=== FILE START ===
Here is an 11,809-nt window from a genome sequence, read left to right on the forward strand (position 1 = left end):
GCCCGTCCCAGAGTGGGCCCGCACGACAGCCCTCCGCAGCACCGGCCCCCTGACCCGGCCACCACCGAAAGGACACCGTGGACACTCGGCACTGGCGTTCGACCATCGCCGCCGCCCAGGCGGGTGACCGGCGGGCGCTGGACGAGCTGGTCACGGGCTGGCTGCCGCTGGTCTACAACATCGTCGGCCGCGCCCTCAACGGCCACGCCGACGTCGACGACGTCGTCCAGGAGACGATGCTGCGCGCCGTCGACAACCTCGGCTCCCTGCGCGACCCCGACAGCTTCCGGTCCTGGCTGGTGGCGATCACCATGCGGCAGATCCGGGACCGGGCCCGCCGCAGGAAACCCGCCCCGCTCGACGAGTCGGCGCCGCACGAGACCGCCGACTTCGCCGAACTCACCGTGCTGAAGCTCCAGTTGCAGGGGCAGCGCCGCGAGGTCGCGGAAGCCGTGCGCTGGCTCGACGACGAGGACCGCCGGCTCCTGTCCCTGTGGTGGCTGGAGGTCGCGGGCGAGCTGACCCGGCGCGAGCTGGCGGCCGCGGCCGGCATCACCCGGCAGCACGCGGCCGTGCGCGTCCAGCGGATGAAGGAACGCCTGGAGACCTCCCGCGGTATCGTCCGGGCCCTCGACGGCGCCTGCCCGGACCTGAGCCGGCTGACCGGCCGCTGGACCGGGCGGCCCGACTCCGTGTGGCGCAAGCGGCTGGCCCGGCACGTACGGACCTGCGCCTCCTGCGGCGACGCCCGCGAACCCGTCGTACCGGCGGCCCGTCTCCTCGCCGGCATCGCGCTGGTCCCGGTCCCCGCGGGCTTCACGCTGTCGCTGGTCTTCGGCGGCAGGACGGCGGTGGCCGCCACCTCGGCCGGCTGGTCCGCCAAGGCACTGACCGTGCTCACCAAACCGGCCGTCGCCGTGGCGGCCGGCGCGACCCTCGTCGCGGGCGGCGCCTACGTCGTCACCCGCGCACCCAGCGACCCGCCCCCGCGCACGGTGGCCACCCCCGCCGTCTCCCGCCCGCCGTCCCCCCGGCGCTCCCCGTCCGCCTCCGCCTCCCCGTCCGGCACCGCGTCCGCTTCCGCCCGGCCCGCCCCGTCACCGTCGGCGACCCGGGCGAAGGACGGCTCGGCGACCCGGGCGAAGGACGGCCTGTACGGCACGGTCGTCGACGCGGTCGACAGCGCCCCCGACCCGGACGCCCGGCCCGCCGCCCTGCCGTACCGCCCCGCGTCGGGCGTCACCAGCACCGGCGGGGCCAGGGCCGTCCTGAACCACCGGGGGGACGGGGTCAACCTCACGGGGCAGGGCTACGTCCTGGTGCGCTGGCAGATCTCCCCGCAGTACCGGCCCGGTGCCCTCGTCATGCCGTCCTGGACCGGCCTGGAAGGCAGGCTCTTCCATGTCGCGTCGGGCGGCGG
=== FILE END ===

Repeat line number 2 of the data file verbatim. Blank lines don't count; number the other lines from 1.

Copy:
GCCCGTCCCAGAGTGGGCCCGCACGACAGCCCTCCGCAGCACCGGCCCCCTGACCCGGCCACCACCGAAAGGACACCGTGGACACTCGGCACTGGCGTTCGACCATCGCCGCCGCCCAGGCGGGTGACCGGCGGGCGCTGGACGAGCTGGTCACGGGCTGGCTGCCGCTGGTCTACAACATCGTCGGCCGCGCCCTCAACGGCCACGCCGACGTCGACGACGTCGTCCAGGAGACGATGCTGCGCGCCGTCGACAACCTCGGCTCCCTGCGCGACCCCGACAGCTTCCGGTCCTGGCTGGTGGCGATCACCATGCGGCAGATCCGGGACCGGGCCCGCCGCAGGAAACCCGCCCCGCTCGACGAGTCGGCGCCGCACGAGACCGCCGACTTCGCCGAACTCACCGTGCTGAAGCTCCAGTTGCAGGGGCAGCGCCGCGAGGTCGCGGAAGCCGTGCGCTGGCTCGACGACGAGGACCGCCGGCTCCTGTCCCTGTGGTGGCTGGAGGTCGCGGGCGAGCTGACCCGGCGCGAGCTGGCGGCCGCGGCCGGCATCACCCGGCAGCACGCGGCCGTGCGCGTCCAGCGGATGAAGGAACGCCTGGAGACCTCCCGCGGTATCGTCCGGGCCCTCGACGGCGCCTGCCCGGACCTGAGCCGGCTGACCGGCCGCTGGACCGGGCGGCCCGACTCCGTGTGGCGCAAGCGGCTGGCCCGGCACGTACGGACCTGCGCCTCCTGCGGCGACGCCCGCGAACCCGTCGTACCGGCGGCCCGTCTCCTCGCCGGCATCGCGCTGGTCCCGGTCCCCGCGGGCTTCACGCTGTCGCTGGTCTTCGGCGGCAGGACGGCGGTGGCCGCCACCTCGGCCGGCTGGTCCGCCAAGGCACTGACCGTGCTCACCAAACCGGCCGTCGCCGTGGCGGCCGGCGCGACCCTCGTCGCGGGCGGCGCCTACGTCGTCACCCGCGCACCCAGCGACCCGCCCCCGCGCACGGTGGCCACCCCCGCCGTCTCCCGCCCGCCGTCCCCCCGGCGCTCCCCGTCCGCCTCCGCCTCCCCGTCCGGCACCGCGTCCGCTTCCGCCCGGCCCGCCCCGTCACCGTCGGCGACCCGGGCGAAGGACGGCTCGGCGACCCGGGCGAAGGACGGCCTGTACGGCACGGTCGTCGACGCGGTCGACAGCGCCCCCGACCCGGACGCCCGGCCCGCCGCCCTGCCGTACCGCCCCGCGTCGGGCGTCACCAGCACCGGCGGGGCCAGGGCCGTCCTGAACCACCGGGGGGACGGGGTCAACCTCACGGGGCAGGGCTACGTCCTGGTGCGCTGGCAGATCTCCCCGCAGTACCGGCCCGGTGCCCTCGTCATGCCGTCCTGGACCGGCCTGGAAGGCAGGCTCTTCCATGTCGCGTCGGGCGGCGG